- 1 The issue
- 2 What makes it work despite the issue
- 3 Evolved molecular biology is not a proof that diffusion transport is the ideal solution with minimal losses
- 4 Related
- 5 External links
With shrinking size of machinery the surface area of this machinery rises. Doubling the surface area doubles the friction (a scaling law).
Extrapolating from speeds and friction levels of macroscale machinery leads to impractically high levels of waste heat generation.
This is one of the elephants in the room when introducing an audience to advanced APM.
Such an extrapolation is the first thing that any person knowledgeable in other micro- and nanotechnologies is likely do. Since this is not the only point where a first "quick" glance reveals a strongly discouraging result and experts usually are busy and have little time at hand to dig deeper, the situation sometimes leads these people to quickly deem all nanomachinery impossible, that looks superficially similar to macro scale cog-and-gear-machinery.
Especially using micro-machionery (tech term: MEMS micro-electro-mechanical systems) as scaling trend leads to hugely misleading results.
What makes it work despite the issue
There are several effect working against this explosion of friction which are repeatedly overlooked.
Flawless surfaces drop friction significantly
In contrast to etched micro-systems where the relative manufacturing error gets bigger with shrinking size. Atomically precise machinery has no error allow superlubrication which drops friction at least three orders of magnitude
One needs to slow down anyway to prevent an explosion of productivity
Rising productivity allows to slow down motion speeds (e.g. to just few mm per second) while keeping throughput constant. Slowing down to halve the speed drops drops the fiction to a fourth (a quadratic scaling law – tech term: dynamic drag).
Main article: "Higher productivity of smaller machinery".
Dropping speeds further by smart arrangements
By dividing relative speeds up in several layers each taking a proportional part of the speed area goes up, yes, but the drop in speed has a bigger effect.
See main article: "Infinitesimal bearings"
Evolved molecular biology is not a proof that diffusion transport is the ideal solution with minimal losses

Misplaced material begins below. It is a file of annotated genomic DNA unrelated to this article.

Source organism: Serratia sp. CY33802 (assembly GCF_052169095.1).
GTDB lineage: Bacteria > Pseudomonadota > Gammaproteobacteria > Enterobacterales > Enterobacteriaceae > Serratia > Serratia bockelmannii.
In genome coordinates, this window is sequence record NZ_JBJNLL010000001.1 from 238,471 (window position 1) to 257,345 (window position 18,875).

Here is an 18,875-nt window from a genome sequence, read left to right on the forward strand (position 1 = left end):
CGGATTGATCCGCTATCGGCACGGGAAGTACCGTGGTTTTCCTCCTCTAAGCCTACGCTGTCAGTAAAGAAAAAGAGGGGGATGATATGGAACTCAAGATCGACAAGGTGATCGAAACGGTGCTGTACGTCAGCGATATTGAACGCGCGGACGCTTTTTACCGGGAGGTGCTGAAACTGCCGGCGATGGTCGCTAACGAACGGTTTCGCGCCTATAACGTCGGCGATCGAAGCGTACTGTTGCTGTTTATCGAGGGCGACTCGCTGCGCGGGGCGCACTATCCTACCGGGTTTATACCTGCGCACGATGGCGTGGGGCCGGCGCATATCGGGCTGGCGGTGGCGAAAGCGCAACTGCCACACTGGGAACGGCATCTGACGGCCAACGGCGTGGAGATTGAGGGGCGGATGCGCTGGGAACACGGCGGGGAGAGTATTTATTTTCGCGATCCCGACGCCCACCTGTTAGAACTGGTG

With those aforementioned effects cog-and-gear nanomachinery could potential feature smaller losses than diffusion driven natural systems (more on that comparison further down). To quantify that more in depth investigations are needed.
Nature is often (probably mostly out of psychological reasons) seen as unsurpassable. But actually it is completely unknowable whether nature as a whole will be "surpassed" by artificial technology in the far future (get side-tracked). Regardless of that, specific aspects of nature definitively can (and have been) surpassed by artificial technologies (there are countless examples).
Evolution ended up with diffusion transport and not cog-and-gear-machinery. Taken the former in to consideration that does by no means imply that this is the best or only solution. Actually evolution is facing severe limitations (lock-in-effect, incrementalism, ...).
(This is only one of the many cases where bio-analogies can have a problematic effect on perception.)
Why cog-and-gear transport may be more efficient
While diffusion transport features no friction during the transport process itself diffusion transport is not at all lossless. At intermediate passing stations some energy always needs to be converted to heat (tech term: dissipated). Otherwise the chemical reactions would not have a preferred direction to go and all the molecular "machinery" would cease to do anything.
Of course cog-and gear nanomachinery has exactly the same requirement. The big difference is that in biological systems energy often comes in discrete disconnected chunks. If ther's more than needed the excess is dissipated without being used for some desired effect. In a crude analogy it's like being unable to accept the change money.
In cog-and-gear nanomachinery everything is linked together in one big machine phase There energy can be drawn in a continuous rather than discrete fashion. The dissipation necessary for forward moving operation (arrow of time) can be balanced and minimized further down to the absolutely unconditionally required minimum. See main article: "Low speed efficiency limit"
- Friction mechanisms
- Superlubrication reducing friction
- Rising surface area causing more friction
- Macroscale style machinery at the nanoscale
- Common misconceptions about atomically precise manufacturing
- Feynman path – A naive form of scaling down saw blades and drills to the nanoscale (infeasible)